Substitutes for Bisphenol A Could Be More Harmful




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SAN FRANCISCO — Four years ago, when Sarah Janssen was pregnant, she was unsure which plastic baby bottles would be safe for her child. “I have a Ph.D. and an M.P.H. and didn’t know what to buy,” she said, referring to a master’s degree in public health.

In her work as a senior scientist at the Natural Resources Defense Council in San Francisco, she recently discovered that the bottles she had chosen contained Bisphenol S, which is chemically similar to Bisphenol A, or BPA, a synthetic estrogen used to harden plastic. While the evidence remains inconclusive, BPA may be linked to a range of health disorders. “That’s incredibly frustrating,” she said.

A growing body of science suggests that even at low doses, BPA binds to estrogen receptors in the human body and may be linked to infertility, birth defects, autism, early puberty, obesity, diabetes, and hormone-related cancers. Other studies show that phthalates, another common ingredient in plastics, may have similar effects.

Health activists have focused their efforts to reduce use of BPA mainly on products that hold food or drink, like water bottles, baby bottles and epoxy-lined food and beverage cans. Restrictions on BPA use have been imposed in the European Union, Canada and some U.S. states. But a recent study published in the journal Environmental Health Perspectives found that alternative chemicals might not be much safer. Almost all commercial plastic products sampled in the study, including products advertised as BPA-free, leached chemicals that had estrogenic activity. Some of the BPA-free products showed more estrogenic activity than products with BPA.

“Consumers need to understand that products advertised as BPA-free or phthalate-free is a marketing solution rather than a health solution,” said George Bittner, a chemist and neurobiologist who helped write the study.

Even biodegradable, plant-based bioplastic products are mostly made with processes using the same chemicals.

A spokeswoman for the American Chemistry Council, Kathryn St. John, said products used for food were safe. “All types of plastics intended for use in food-contact products, including polycarbonate plastics made with BPA, are scrutinized by federal regulators at the U.S. Food and Drug Administration before they can be used in any consumer products,” she said.

Dr. Janssen said, however, that thousands of chemicals approved by the F.D.A. are classified as “generally regarded as safe,” meaning the manufacturer told the F.D.A. they were safe or they benefited from a presumption of safety when the agency passed its Food Additives Amendment of 1958. BPA and certain phthalates were in those categories, she said.

For Richard A. Denison, a biochemist and molecular biophysicist who is a senior scientist for the Environmental Defense Fund in Washington, this is just one example of a broader problem — the weakness of policies governing chemicals.

The U.S. Toxic Substances Control Act of 1976 accepted the vast majority of chemicals still on the market without requiring any safety assessment, he noted. It also allows the U.S. Environmental Protection Agency to require companies to test their own chemicals and report results case by case.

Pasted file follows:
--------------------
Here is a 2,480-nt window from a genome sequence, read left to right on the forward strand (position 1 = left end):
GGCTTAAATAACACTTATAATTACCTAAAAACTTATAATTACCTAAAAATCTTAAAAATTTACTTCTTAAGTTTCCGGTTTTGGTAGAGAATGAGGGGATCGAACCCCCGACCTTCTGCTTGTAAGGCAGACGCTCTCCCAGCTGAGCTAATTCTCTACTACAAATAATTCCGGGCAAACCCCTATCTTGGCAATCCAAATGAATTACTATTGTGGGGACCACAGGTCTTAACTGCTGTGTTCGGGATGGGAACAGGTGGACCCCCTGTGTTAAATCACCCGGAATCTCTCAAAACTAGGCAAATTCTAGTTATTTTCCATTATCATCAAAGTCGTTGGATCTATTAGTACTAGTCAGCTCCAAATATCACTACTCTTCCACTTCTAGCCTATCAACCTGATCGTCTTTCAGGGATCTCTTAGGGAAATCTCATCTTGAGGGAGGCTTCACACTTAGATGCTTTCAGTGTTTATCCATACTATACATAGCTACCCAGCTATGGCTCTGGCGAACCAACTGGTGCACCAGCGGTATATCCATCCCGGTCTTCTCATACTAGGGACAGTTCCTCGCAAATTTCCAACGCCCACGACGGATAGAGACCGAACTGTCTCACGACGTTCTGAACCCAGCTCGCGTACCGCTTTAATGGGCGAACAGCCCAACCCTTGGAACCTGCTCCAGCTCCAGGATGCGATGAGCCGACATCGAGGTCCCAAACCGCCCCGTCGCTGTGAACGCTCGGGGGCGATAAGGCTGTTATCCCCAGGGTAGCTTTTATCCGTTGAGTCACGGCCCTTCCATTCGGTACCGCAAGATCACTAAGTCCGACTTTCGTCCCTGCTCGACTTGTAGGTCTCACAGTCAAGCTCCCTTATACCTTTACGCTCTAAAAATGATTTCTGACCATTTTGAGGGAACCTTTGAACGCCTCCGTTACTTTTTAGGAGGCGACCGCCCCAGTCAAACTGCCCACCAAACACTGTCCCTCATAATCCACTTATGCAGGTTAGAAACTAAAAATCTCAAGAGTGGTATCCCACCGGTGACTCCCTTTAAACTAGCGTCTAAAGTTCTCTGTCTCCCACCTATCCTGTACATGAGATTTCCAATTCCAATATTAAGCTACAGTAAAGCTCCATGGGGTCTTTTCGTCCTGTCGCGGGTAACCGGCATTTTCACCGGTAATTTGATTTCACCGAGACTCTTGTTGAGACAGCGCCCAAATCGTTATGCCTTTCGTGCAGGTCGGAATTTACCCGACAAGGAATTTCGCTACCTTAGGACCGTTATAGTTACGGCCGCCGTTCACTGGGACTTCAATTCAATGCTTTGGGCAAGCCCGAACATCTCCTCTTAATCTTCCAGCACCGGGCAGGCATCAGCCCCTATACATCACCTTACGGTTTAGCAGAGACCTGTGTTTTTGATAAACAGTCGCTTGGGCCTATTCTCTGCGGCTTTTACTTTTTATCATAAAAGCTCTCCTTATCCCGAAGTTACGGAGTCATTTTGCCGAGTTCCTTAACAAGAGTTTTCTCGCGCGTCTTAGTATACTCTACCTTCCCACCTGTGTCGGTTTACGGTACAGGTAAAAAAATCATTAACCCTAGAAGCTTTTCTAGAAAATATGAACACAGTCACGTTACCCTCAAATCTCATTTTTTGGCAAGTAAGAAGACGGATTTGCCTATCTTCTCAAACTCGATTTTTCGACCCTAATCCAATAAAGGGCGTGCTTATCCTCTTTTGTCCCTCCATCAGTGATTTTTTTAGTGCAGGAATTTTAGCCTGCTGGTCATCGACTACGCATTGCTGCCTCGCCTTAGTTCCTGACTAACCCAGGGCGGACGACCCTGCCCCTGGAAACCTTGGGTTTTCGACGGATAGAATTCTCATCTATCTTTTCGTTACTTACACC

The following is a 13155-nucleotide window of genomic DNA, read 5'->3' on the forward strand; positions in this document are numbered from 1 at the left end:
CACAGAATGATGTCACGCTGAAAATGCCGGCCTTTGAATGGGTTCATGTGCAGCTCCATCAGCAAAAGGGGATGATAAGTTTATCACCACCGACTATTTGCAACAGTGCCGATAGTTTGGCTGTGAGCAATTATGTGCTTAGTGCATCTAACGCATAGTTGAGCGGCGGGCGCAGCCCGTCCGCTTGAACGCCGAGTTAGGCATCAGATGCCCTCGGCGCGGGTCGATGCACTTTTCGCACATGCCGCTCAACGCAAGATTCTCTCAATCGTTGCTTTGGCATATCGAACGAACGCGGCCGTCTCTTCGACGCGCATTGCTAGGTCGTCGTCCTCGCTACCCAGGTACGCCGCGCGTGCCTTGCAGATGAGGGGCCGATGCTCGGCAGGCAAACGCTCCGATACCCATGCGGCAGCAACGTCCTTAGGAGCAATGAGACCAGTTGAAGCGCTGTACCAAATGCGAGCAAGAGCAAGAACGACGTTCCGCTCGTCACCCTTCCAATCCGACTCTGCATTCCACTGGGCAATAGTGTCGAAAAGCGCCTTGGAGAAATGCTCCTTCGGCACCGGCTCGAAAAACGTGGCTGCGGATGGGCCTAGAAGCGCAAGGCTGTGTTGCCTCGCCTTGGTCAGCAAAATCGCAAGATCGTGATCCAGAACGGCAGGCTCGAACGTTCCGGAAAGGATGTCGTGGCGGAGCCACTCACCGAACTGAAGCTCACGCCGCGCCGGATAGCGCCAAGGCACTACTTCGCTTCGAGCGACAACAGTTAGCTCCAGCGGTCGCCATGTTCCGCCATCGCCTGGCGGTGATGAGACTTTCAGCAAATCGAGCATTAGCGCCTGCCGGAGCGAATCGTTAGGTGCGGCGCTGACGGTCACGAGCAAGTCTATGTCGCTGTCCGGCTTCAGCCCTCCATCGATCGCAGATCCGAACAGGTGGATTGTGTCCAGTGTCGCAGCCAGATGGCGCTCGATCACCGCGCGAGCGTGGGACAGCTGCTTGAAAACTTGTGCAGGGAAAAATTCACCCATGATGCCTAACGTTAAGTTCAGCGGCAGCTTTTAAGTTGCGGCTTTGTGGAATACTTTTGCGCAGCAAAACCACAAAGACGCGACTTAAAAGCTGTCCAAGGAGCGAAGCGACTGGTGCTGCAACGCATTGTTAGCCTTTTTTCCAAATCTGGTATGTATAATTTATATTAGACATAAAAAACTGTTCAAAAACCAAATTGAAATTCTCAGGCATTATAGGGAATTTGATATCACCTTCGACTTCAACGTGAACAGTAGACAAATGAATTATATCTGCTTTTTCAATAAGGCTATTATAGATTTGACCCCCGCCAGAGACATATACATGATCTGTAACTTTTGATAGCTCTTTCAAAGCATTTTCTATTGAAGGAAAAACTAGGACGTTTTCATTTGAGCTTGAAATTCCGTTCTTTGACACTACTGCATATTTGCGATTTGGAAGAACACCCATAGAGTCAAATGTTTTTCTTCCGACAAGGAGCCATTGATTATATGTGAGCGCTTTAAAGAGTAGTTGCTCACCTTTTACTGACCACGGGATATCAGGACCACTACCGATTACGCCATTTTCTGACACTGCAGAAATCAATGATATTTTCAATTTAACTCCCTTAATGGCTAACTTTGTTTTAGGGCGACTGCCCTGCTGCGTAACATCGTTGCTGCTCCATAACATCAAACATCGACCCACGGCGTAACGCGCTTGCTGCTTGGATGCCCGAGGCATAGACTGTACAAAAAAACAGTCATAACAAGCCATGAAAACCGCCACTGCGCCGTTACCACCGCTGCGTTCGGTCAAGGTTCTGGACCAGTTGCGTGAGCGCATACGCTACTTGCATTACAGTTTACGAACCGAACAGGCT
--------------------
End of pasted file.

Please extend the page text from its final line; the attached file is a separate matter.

“Of the many tens of thousands of chemicals on the market today, only a few hundred have been required to be tested for their effect on health and environment,” Mr. Denison said.

It is difficult, moreover, to find out which chemicals are in which products. Companies file thousands of claims annually to protect chemical recipes as trade secrets. Most such claims have never been reviewed by the E.P.A.

Democrats introduced bills in both the House and Senate last year to change the toxic substances act but they were not adopted. Last week, Sen. Frank R. Lautenberg, a Democrat from New Jersey, introduced an updated bill, the Safe Chemicals Act of 2011.

The E.P.A., meanwhile has said that it will in future review claims as they come in, effectively reversing a previous presumption of entitlement to confidentiality. It has also said it will review as many past claims as possible — a major undertaking, since there is a backlog of about 22,000 untested claims, said Barbara Cunningham, deputy director of the E.P.A.’s Office of Pollution Prevention & Toxics.

The American Chemistry Council agrees that the toxic substances act should be modernized and has a 10-point proposal for reform on its Web site. “The system needs to be updated to keep up with advancing science and technology and to make sure that chemical management policy protects American innovation,” Ms. St. John said.

As the United States has delayed, other countries have passed laws that would put the burden of proving safety upon companies. The European Union is beginning to implement its 2006 law Reach (Registration, Evaluation, Authorization, and Restriction of Chemicals), which requires companies to register the chemicals it uses.

Japan, Korea, Canada, Australia and other countries have also made significant changes in chemical policies, said Mr. Denison, who specializes in chemical regulation. However, some policies apply only to chemicals but not to imported products containing those chemicals.

“That’s a pretty big loophole in the laws when we have increasing globalization of production,” Mr. Denison said.